I have more thoughts, but mine are somewhat disjointed as you can see except for the one about her bringing her arrogance to the piece — whether as a defense as I like to think it or as a jerk as others have termed it.

  35. Last comment for a while, and I’m sure you’re all glad. :D

    I really don’t know what was going on with the interviewer. I hope I’ve made it clear I am only speculating. But her pieces do have an angry and often bitter tone to them. That is hard to dismiss when considering her. Again, she could just come off that way. I hope that’s the case, because it’s hard to witness someone’s unhappiness. I say that with the understanding that most of the people I’ve encountered who routinely slice and dice others with their words are usually unhappy people.

  36. I agree that she definitely brought preconceptions that she was unwilling to surrender (or perhaps even question) to the interview – i.e. a closed mind. The best journalists, imho, either work severely against their preconceptions to write objectively, or else make you as manifestly aware of them as they are – depending on their aim. Your reasons why she was unable to do either are probably pretty close. As is the “damn! he won’t go in” my slot thing, too. You did a great job bringing some new things out in this piece.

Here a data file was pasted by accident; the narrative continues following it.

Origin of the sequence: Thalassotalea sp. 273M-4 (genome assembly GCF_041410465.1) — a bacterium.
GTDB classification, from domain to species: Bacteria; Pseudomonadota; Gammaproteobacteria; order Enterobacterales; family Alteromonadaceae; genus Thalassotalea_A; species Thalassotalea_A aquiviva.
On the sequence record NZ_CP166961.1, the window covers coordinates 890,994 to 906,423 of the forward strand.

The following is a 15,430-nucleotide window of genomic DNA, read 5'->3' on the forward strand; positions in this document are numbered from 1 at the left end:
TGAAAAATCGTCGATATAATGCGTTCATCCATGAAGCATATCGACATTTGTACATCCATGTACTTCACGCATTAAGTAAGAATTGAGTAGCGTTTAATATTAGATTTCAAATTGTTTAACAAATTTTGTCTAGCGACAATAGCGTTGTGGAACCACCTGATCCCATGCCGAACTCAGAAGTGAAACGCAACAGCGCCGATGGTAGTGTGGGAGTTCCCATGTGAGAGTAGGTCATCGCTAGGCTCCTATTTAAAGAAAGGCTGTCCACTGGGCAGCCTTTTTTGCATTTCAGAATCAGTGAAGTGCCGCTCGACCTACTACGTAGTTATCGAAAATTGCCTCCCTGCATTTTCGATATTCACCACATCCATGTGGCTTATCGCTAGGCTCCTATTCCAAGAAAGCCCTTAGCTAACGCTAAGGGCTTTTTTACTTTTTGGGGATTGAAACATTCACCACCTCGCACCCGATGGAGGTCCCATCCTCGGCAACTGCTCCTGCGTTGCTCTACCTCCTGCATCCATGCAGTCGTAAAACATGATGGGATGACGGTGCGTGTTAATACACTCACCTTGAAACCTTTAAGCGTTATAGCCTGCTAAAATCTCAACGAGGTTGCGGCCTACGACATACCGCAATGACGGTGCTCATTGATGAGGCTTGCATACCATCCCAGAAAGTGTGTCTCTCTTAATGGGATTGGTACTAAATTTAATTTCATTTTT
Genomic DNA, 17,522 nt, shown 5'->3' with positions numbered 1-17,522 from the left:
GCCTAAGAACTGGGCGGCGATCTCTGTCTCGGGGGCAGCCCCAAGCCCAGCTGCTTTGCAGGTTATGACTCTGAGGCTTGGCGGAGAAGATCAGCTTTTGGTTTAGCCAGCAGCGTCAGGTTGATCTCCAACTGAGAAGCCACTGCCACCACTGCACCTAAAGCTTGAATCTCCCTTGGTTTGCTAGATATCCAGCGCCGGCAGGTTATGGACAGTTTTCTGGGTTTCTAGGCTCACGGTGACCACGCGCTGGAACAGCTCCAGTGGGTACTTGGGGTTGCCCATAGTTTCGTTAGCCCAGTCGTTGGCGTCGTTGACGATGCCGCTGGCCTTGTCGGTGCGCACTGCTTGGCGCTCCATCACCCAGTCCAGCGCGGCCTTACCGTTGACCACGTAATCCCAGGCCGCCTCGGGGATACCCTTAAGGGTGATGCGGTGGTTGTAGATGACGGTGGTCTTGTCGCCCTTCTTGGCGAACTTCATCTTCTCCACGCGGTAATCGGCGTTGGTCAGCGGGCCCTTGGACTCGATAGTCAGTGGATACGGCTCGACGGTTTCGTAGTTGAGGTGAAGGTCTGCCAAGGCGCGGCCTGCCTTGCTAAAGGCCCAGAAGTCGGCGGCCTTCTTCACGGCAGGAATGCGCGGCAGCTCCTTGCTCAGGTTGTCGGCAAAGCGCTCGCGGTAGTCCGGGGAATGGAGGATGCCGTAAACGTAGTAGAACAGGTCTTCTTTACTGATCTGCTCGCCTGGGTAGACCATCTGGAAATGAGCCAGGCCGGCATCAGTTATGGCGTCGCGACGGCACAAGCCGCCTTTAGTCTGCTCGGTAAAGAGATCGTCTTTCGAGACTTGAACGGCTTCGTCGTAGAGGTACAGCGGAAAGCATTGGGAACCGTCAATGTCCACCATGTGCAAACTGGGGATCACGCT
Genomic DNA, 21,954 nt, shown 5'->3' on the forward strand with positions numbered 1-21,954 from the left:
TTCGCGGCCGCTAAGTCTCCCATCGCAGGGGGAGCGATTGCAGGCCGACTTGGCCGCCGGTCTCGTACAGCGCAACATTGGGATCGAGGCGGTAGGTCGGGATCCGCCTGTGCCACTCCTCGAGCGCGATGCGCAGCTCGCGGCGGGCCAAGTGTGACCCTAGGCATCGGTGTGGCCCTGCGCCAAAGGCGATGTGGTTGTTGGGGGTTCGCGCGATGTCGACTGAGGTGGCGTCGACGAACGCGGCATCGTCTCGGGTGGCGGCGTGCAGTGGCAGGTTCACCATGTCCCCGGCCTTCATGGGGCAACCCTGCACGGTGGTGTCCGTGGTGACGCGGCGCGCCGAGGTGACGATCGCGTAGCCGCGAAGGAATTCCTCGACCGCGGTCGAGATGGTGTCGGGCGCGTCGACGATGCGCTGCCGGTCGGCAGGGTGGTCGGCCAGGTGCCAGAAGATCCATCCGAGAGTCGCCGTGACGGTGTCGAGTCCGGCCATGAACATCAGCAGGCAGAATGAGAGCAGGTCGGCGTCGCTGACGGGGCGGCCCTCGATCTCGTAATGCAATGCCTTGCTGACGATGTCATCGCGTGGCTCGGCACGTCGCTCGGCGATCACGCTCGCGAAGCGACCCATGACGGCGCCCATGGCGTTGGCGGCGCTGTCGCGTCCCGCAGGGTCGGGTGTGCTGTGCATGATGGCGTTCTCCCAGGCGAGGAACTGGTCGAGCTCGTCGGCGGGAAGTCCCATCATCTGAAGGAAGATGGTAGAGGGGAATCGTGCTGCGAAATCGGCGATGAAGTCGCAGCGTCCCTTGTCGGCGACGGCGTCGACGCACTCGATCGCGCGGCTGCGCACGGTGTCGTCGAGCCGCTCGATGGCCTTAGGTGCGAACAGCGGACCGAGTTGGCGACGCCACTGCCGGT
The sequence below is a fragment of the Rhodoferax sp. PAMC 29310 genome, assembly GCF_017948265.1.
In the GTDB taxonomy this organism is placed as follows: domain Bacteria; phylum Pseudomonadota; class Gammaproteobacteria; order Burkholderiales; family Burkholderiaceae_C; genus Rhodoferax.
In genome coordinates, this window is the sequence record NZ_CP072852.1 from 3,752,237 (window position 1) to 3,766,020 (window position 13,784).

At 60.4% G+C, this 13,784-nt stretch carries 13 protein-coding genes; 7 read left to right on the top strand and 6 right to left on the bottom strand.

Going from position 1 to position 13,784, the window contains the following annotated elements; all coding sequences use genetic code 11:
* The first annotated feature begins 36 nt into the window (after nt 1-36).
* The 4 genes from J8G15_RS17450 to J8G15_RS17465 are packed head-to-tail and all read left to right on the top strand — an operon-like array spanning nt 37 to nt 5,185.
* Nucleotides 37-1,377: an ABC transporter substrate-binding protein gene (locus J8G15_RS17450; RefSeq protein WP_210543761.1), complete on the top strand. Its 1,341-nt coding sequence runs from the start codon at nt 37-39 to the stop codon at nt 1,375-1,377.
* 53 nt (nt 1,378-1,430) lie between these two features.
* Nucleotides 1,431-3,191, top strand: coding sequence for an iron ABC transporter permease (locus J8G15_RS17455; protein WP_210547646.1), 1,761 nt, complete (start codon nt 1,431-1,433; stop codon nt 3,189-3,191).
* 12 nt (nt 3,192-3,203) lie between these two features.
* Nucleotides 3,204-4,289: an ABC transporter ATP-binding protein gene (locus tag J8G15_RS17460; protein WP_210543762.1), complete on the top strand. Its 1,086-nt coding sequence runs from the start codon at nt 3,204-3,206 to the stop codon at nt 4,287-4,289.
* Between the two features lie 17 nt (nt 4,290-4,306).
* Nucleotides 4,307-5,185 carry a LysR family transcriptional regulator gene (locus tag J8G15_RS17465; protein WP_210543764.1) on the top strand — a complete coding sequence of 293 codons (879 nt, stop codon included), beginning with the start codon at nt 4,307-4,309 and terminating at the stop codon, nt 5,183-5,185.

37. “I started to leave that out because of the potential for it being construed as mostly sexual. LOL!”
    Who, us?? We’re all very innocent here, remember? ;)
    Seriously, a nice turn of phrase for his style in general.

  38. For the record, the article’s image was not manipulated to include a background. Here are the photos from the shoot:

  39. Hmmm, these certainly cover the gamut, don’t they…. several are wonderful, several poses almost laughable.

  40. Ohhhh. … Interesting. So a sort of treacle-y self-loathing there? Directed outwards? I dunno. I’m not twisty enough for this stuff. Color me “too innocent”. (blows kisses)

  41. I really don’t know what she thought other than what she said, but I’m just sharing my unvarnished thoughts, which are worth about what it’s costing you to read them. LOL!

  42. lol Well, it’s certainly been fascinating.

  43. I think it’s inescapable to have someone get negative at some point. It’s a kind of affirmation of his rise in success. Indifference would be worse.

  44. Yes! :D I agree.